BitTorrent ethics: Punishing piracy or criminalizing sharing?

If you live in a densely populated modern city, there is a strong chance that wireless network transmissions that are in breach of copyright law could be around you at this very moment.

The decentralized network architecture known as peer-to-peer (P2P) communications allows files of all kinds to be shared over the internet with other users without monetary exchange, and millions utilize this technology on daily basis. To some, this kind of exchange represents a new paradigm shift in sharing arts and culture that has the potential to empower new content producers who would have otherwise been consumers, while giving rise to a new decentralized economic model. To those who have a stake in maintaining the pre-eminence of copyright laws over the means of distribution, the millions who utilize these new habits of consumption are likened to renegade sea-bandits in arms — pirates — and they need to be stopped.

Most file-sharing is utilized through BitTorrent, and involves a host website that supports an index of .torrent files that can be downloaded in separate client applications. The content itself is not stored on a single centralized hard drive, but rests on the individual hard drives of millions of users who share their files through a P2P network, making file-sharing very difficult to regulate. The kinds of files that are shared range from films and music to software and e-books. All of it is done without monetary exchange, just as one would share the same kind of content with a friend. Much like the printing press, cassette recorders, VCRs, cable television, mp3 players and the like, the film studios of Hollywood and the recording industry view such innovations as an existential threat to their industries – and file-sharing has become the present day object of a witch-hunt led by the Motion Picture Association of America (MPAA) and its counterpart, the Recording Industry Association of America (RIAA).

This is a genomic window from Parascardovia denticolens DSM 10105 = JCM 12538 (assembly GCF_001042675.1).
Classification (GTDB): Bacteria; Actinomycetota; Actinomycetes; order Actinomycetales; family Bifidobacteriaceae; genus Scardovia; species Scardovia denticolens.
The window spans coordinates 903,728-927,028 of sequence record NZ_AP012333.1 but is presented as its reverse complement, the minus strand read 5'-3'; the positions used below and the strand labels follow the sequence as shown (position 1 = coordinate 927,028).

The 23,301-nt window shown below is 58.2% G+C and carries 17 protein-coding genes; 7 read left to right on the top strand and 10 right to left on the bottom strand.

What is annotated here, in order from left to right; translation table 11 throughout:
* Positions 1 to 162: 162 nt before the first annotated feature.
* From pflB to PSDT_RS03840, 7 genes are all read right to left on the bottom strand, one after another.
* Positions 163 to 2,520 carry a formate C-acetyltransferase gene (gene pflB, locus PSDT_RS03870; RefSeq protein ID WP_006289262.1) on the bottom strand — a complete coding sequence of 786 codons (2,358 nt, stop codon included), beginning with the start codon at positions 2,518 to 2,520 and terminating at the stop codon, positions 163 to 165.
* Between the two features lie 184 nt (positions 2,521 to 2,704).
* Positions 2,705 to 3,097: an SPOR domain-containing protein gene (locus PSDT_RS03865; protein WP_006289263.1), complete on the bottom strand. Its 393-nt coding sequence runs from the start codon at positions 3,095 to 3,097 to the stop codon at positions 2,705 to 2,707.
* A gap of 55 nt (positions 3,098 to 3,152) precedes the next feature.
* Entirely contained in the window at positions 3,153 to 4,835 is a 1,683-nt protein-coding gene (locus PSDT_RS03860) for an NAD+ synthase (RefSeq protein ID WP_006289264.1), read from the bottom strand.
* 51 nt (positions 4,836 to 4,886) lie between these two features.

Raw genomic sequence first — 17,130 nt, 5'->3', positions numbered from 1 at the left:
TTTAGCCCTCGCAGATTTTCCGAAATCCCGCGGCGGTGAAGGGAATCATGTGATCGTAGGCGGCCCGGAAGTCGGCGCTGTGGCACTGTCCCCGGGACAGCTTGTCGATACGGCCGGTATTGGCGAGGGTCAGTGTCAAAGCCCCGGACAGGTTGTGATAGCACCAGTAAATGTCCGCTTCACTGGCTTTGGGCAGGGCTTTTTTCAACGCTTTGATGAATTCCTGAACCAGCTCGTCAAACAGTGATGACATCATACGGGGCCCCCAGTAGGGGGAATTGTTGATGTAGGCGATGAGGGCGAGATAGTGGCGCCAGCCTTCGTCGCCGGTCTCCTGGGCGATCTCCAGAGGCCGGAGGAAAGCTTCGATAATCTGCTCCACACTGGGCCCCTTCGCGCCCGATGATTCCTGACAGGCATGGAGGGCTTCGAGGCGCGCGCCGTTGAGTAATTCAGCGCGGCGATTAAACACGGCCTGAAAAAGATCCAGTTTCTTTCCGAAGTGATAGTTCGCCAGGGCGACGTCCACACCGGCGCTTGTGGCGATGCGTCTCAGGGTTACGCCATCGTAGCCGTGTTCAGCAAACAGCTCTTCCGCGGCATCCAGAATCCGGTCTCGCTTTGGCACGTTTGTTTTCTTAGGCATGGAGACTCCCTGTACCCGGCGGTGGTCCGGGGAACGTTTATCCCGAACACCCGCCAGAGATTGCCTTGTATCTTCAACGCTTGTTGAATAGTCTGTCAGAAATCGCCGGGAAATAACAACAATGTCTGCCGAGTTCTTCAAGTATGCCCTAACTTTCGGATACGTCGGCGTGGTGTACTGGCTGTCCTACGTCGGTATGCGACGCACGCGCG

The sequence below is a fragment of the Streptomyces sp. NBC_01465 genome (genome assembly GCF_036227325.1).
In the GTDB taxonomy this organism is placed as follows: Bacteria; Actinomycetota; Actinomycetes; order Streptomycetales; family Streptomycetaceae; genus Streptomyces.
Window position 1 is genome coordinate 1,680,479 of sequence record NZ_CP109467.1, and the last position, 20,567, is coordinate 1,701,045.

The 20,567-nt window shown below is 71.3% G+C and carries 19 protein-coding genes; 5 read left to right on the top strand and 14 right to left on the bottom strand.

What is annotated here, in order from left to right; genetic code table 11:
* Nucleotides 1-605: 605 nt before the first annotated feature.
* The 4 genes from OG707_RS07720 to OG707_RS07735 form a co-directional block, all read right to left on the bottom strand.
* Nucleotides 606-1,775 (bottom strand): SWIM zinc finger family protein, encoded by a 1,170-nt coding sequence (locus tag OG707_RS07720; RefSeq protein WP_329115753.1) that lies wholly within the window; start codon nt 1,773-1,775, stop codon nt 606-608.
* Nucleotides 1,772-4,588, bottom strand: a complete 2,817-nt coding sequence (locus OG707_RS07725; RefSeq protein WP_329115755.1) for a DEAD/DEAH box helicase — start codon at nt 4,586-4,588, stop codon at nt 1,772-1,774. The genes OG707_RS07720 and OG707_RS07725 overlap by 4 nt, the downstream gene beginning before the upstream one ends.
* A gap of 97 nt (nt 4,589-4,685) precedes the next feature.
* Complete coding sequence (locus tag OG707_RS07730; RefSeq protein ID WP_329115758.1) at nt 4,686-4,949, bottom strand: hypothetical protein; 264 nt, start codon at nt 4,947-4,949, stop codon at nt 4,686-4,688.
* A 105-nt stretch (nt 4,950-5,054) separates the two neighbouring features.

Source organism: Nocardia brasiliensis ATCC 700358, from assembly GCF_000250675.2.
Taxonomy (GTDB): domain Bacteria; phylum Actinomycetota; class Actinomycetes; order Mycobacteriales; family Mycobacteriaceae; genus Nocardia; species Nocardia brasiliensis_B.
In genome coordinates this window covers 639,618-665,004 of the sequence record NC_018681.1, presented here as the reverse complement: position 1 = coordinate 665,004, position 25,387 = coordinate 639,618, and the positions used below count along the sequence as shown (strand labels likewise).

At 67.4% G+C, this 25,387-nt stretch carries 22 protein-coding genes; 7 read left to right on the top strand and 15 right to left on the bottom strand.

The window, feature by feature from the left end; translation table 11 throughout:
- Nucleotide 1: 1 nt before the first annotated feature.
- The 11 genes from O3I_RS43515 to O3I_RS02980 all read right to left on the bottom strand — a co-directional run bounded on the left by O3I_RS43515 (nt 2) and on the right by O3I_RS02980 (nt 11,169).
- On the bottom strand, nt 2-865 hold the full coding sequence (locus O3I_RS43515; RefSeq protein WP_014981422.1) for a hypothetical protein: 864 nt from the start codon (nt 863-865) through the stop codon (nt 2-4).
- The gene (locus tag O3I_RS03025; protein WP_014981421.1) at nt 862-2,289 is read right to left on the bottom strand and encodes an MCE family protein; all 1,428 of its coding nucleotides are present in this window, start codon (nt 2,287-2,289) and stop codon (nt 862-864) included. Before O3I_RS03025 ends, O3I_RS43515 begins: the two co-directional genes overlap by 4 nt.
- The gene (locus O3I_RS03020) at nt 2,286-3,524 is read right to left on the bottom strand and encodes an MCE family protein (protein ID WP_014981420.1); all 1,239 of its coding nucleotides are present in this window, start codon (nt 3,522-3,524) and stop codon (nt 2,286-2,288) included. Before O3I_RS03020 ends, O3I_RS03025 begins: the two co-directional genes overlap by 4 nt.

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Nile Bowie is a Malaysia-based political analyst and a columnist with Russia Today. He also contributes to PressTV, Global Research, and CounterPunch. He can be reached at